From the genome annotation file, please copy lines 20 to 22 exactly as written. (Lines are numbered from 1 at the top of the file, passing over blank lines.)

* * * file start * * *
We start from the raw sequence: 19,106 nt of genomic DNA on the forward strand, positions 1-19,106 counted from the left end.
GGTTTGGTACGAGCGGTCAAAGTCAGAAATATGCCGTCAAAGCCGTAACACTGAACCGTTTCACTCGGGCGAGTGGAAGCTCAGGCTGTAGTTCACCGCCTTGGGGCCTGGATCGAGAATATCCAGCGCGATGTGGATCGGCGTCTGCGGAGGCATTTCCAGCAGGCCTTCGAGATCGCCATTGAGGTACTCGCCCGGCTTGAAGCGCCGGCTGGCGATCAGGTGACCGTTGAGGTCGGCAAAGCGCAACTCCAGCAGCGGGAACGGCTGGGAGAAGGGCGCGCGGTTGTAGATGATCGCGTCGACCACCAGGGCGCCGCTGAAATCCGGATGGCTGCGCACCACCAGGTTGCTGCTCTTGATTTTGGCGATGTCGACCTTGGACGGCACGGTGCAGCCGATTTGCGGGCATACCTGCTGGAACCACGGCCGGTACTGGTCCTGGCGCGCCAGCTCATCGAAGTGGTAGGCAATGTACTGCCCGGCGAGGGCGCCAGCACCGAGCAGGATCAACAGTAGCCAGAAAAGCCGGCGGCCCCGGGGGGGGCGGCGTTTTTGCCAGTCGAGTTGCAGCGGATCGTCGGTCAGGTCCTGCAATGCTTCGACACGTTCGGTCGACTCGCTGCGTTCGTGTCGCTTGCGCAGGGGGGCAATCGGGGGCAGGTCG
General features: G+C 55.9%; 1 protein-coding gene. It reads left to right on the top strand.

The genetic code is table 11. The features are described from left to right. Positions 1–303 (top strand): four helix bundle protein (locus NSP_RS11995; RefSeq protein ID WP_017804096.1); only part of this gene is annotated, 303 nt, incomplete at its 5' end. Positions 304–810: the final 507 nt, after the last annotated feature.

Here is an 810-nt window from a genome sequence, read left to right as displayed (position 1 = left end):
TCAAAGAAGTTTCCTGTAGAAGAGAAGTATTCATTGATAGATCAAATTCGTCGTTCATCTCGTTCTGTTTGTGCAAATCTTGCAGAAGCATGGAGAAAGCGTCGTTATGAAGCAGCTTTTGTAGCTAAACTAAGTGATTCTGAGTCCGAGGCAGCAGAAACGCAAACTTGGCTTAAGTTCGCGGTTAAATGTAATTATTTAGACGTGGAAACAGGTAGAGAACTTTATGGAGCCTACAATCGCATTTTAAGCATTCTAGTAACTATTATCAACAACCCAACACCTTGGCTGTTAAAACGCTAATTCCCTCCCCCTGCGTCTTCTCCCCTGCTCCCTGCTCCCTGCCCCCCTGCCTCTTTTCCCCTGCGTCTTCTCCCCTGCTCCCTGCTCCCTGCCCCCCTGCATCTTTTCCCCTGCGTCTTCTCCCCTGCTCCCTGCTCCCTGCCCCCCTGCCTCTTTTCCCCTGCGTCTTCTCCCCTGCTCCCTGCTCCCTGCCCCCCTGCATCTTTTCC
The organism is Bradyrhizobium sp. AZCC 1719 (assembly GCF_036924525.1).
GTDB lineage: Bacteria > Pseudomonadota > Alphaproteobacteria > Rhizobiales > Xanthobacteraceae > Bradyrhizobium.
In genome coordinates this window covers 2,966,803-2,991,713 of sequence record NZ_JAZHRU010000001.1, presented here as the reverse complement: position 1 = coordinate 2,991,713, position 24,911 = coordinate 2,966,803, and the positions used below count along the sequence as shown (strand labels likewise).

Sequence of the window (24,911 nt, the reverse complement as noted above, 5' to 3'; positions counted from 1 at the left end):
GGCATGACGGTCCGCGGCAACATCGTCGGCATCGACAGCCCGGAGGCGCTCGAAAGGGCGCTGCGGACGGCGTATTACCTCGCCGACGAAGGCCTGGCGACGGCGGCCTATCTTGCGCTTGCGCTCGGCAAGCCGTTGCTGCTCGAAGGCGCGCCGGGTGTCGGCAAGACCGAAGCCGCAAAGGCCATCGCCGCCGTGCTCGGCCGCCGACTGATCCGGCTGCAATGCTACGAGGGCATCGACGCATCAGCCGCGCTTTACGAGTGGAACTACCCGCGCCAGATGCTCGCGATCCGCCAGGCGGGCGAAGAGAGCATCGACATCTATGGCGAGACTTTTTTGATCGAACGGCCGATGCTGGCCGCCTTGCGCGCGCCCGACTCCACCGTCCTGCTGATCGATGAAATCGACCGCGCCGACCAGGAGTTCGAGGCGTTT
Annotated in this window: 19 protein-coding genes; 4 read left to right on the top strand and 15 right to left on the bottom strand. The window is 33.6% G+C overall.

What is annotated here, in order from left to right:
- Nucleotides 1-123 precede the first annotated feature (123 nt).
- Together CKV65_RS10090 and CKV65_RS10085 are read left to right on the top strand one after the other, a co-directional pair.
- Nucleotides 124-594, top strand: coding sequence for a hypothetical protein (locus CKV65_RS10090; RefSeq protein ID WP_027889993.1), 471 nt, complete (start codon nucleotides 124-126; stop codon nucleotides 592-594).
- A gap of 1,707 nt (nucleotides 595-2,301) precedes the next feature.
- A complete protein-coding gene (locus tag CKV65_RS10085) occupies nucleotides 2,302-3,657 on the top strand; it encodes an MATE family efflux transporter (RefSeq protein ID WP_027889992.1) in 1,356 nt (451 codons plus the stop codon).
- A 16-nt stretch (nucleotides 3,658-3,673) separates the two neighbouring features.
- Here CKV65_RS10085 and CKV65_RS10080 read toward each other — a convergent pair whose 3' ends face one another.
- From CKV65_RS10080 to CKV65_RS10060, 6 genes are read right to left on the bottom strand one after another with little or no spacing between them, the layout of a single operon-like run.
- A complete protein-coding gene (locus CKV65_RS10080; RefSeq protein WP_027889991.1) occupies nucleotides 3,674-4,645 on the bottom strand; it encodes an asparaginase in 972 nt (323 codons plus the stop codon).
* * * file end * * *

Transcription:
- Here CKV65_RS10085 and CKV65_RS10080 read toward each other — a convergent pair whose 3' ends face one another.
- From CKV65_RS10080 to CKV65_RS10060, 6 genes are read right to left on the bottom strand one after another with little or no spacing between them, the layout of a single operon-like run.
- A complete protein-coding gene (locus CKV65_RS10080; RefSeq protein WP_027889991.1) occupies nucleotides 3,674-4,645 on the bottom strand; it encodes an asparaginase in 972 nt (323 codons plus the stop codon).